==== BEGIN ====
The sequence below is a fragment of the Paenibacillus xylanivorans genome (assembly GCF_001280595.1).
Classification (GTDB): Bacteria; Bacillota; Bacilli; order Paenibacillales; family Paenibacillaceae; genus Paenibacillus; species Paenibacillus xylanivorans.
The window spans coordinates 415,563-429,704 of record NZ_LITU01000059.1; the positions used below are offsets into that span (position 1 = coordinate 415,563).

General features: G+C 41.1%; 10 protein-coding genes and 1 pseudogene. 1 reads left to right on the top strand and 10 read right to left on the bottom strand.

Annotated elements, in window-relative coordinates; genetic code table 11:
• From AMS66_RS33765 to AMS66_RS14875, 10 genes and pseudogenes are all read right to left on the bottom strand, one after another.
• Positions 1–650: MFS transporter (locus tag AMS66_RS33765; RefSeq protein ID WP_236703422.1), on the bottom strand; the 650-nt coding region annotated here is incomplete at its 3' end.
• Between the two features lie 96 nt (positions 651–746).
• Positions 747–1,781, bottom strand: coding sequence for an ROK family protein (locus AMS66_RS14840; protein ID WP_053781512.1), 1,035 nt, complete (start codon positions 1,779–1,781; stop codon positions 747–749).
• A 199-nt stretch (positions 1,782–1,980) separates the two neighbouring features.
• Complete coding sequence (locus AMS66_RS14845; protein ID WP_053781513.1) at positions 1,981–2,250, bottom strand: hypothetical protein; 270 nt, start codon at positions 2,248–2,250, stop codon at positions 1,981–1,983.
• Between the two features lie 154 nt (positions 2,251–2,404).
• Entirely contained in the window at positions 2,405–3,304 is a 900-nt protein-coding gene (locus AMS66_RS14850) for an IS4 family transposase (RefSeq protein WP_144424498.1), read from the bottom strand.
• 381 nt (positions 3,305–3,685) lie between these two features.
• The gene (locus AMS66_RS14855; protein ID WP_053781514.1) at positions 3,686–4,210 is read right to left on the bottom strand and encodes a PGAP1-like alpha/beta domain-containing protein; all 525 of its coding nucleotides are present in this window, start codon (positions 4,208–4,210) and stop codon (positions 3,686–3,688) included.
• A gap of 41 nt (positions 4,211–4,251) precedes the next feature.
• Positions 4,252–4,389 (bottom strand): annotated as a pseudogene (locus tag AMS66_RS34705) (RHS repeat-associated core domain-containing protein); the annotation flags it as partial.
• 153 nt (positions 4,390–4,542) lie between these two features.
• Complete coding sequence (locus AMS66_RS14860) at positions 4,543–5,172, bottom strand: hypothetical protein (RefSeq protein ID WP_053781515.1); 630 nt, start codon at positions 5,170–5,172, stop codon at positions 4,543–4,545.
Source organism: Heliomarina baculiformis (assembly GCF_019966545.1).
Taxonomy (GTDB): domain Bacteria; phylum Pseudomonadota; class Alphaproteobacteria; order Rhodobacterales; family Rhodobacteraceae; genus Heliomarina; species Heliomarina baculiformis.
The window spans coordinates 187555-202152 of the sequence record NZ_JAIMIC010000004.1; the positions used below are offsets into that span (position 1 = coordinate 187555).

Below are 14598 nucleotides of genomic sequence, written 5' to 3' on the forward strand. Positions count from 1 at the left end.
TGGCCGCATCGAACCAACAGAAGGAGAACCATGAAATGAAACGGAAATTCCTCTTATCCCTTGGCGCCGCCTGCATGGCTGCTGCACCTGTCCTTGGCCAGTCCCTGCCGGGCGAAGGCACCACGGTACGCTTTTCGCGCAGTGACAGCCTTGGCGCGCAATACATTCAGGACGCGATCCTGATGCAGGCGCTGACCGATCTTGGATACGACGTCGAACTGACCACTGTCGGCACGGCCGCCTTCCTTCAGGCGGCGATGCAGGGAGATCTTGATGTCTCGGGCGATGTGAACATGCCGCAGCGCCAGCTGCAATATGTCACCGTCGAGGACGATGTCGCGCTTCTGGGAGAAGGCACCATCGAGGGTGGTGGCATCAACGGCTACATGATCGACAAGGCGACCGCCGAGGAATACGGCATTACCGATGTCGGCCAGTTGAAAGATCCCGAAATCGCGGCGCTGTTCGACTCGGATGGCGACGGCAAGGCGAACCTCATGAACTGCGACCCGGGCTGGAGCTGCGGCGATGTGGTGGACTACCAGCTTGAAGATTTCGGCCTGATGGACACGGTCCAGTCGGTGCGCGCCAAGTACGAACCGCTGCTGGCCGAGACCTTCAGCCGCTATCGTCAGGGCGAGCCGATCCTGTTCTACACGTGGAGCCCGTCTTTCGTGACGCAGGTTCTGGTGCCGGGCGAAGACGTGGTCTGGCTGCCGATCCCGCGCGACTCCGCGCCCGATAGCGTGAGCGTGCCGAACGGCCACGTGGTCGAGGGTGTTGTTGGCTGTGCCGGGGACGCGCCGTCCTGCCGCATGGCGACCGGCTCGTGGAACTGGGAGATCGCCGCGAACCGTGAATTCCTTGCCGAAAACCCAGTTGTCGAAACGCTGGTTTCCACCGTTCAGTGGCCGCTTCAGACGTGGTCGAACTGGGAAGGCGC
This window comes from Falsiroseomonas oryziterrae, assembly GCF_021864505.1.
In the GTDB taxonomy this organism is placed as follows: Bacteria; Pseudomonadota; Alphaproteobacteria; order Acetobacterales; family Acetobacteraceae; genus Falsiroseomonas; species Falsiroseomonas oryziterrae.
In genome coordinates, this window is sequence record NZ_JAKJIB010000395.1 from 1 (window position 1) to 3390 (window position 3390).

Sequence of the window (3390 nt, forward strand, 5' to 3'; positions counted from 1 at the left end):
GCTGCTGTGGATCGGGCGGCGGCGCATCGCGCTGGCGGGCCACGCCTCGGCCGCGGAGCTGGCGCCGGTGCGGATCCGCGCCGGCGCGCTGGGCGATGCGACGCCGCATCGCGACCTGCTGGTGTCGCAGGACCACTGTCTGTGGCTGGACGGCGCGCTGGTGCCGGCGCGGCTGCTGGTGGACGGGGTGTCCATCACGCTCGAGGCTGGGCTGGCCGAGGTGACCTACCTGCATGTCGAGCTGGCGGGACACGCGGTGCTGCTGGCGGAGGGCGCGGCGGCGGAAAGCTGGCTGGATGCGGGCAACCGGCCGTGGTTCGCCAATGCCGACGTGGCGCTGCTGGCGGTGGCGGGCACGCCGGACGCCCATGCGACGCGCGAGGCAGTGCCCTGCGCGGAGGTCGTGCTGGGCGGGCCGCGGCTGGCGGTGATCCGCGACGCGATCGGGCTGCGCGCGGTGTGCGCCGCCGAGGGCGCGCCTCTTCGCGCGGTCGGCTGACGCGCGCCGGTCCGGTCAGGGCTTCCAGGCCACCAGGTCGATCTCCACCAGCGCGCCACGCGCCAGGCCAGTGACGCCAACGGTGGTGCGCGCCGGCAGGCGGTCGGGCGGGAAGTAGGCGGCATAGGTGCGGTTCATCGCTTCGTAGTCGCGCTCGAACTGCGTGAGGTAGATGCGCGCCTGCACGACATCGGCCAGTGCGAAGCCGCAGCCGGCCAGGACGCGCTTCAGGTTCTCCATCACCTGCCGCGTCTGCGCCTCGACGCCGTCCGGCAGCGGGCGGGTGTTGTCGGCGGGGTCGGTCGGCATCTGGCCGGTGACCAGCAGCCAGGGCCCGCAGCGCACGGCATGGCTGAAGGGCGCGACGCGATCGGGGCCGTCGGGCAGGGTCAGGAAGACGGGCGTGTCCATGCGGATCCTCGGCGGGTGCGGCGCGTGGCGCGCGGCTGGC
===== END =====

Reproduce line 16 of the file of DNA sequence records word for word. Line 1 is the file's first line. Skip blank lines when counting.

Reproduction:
• A gap of 41 nt (positions 4,211–4,251) precedes the next feature.